The neuroophthalmologist at Mayo Clinic discussed the current understanding of optic neuritis in neuromyelitis optica and the ways clinicians are working to improve recovery. [WATCH TIME: 4 minutes]
WATCH TIME: 4 minutes
"We’ve got some patients who come in with no light perception, we do everything we can with IV steroids, plasma exchange, etc., and they remain legally blind. It’s hard to predict who’s going to respond to treatment and who’s not."
Neuromyelitis optica (NMO) is an autoimmune demyelinating disease associated with recurrent episodes of optic neuritis and transverse myelitis, often resulting in permanent blindness and/or paralysis. The disease is caused by abnormal autoantibodies that bind to the aquaporin-4 protein, activating other parts of the immune system and causing inflammation and damage to cells. The FDA has approved 3 therapies—eculizumab (Soliris; Alexion), inebilizumab (Uplizna; Horizon), and satralizumab (Enspryng; Genentech)—which can reduce the risk of relapses in AQP4-positive NMO; however, there are no specific approved therapies for optic neuritis.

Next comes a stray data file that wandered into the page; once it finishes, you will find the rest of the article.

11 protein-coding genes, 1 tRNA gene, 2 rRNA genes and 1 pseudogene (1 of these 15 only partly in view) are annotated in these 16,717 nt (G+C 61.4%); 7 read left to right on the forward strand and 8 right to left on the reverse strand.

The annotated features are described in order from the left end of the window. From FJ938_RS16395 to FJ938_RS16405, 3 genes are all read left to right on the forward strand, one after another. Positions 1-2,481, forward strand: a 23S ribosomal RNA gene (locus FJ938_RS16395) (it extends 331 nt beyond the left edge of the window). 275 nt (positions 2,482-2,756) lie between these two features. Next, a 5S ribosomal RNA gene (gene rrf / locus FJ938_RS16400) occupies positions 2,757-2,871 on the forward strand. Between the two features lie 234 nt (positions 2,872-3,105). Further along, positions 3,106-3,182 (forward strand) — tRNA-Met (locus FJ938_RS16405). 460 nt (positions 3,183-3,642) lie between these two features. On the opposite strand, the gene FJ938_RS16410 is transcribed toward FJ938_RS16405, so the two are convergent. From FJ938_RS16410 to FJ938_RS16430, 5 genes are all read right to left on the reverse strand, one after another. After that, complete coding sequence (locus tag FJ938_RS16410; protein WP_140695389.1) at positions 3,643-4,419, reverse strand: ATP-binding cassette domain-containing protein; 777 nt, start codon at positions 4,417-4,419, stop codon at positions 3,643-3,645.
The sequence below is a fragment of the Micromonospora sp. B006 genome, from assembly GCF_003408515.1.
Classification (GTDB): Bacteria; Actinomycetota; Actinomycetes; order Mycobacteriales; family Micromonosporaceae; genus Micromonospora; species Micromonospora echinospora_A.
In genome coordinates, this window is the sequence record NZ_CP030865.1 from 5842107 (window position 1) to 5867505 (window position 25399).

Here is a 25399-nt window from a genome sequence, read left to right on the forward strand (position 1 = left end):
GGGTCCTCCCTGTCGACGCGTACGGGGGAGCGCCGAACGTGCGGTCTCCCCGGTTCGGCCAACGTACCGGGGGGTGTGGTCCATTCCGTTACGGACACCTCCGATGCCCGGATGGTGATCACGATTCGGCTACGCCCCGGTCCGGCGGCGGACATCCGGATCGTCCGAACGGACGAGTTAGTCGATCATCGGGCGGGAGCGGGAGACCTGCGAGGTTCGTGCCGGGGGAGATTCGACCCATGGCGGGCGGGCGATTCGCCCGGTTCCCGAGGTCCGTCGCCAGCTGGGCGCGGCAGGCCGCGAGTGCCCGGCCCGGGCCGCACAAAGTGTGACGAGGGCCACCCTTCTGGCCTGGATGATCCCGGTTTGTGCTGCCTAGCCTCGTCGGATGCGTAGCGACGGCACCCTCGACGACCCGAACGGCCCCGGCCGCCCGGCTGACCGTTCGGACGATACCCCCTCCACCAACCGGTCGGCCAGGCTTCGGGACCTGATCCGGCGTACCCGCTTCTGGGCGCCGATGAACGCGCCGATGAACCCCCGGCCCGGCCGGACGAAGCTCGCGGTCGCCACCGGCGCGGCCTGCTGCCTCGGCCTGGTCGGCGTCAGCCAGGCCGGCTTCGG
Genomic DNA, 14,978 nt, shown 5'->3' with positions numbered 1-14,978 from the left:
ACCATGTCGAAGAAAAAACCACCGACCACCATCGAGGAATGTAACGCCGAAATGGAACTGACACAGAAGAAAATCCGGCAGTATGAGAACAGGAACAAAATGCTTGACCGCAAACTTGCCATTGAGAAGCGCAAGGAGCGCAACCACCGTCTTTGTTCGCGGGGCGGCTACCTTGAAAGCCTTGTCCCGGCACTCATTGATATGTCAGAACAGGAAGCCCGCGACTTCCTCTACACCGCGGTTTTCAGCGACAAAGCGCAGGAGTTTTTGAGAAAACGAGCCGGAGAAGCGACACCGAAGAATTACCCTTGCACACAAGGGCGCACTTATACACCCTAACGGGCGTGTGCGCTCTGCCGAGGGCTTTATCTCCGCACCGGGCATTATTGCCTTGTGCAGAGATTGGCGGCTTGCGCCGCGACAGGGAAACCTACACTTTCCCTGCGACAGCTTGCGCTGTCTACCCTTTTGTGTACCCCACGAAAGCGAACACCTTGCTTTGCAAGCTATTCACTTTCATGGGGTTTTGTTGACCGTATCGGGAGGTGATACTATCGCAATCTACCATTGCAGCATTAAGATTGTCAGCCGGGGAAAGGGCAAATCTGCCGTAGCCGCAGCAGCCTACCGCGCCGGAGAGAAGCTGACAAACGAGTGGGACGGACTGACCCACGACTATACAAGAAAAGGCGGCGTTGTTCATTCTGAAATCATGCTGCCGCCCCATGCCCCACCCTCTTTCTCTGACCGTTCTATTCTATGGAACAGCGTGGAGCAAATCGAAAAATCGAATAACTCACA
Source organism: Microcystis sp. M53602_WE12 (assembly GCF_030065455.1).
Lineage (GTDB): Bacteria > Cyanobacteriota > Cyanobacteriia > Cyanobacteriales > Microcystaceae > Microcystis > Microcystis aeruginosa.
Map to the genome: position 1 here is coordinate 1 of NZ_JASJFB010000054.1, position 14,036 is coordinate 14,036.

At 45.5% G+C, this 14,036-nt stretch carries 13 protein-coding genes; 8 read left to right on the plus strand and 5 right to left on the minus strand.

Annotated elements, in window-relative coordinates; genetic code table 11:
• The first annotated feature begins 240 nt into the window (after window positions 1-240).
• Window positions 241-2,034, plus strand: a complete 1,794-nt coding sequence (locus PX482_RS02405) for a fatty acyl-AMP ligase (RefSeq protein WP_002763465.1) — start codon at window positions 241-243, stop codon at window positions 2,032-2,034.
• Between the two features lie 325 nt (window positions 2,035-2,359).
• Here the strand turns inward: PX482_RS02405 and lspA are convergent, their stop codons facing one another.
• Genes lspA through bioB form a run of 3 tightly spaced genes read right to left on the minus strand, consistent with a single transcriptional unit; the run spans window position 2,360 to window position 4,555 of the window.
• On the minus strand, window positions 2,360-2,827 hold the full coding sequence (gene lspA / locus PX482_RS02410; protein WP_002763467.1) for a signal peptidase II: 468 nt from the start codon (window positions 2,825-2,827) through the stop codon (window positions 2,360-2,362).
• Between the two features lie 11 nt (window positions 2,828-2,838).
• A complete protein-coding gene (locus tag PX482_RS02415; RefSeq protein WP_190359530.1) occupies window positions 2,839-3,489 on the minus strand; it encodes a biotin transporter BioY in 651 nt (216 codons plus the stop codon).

While most people regain close to normal vision within 6 months after an optic neuritis episode, there is a possibility it returns again. In these cases, individuals have an increased risk of developing multiple sclerosis (MS), NMO, or MOG antibody associated disorder. Optic neuritis can also recur in individuals without underlying conditions, and those people generally have a better long-term prognosis for their vision than patients with MS or NMO.
As part of neuromyelitis optica spectrum disorder (NMOSD) Awareness Month, NeurologyLive® sat down with John Chen, MD, PhD, a neuroophthalmologist at Mayo Clinic. Chen discussed the current understanding of optic neuritis in NMO, such as some of the complexities with treatment and predicting recovery. Additionally, he spoke on the unknown aspects of NMOSD, including the management and care for patients who are AQP4-seronegative.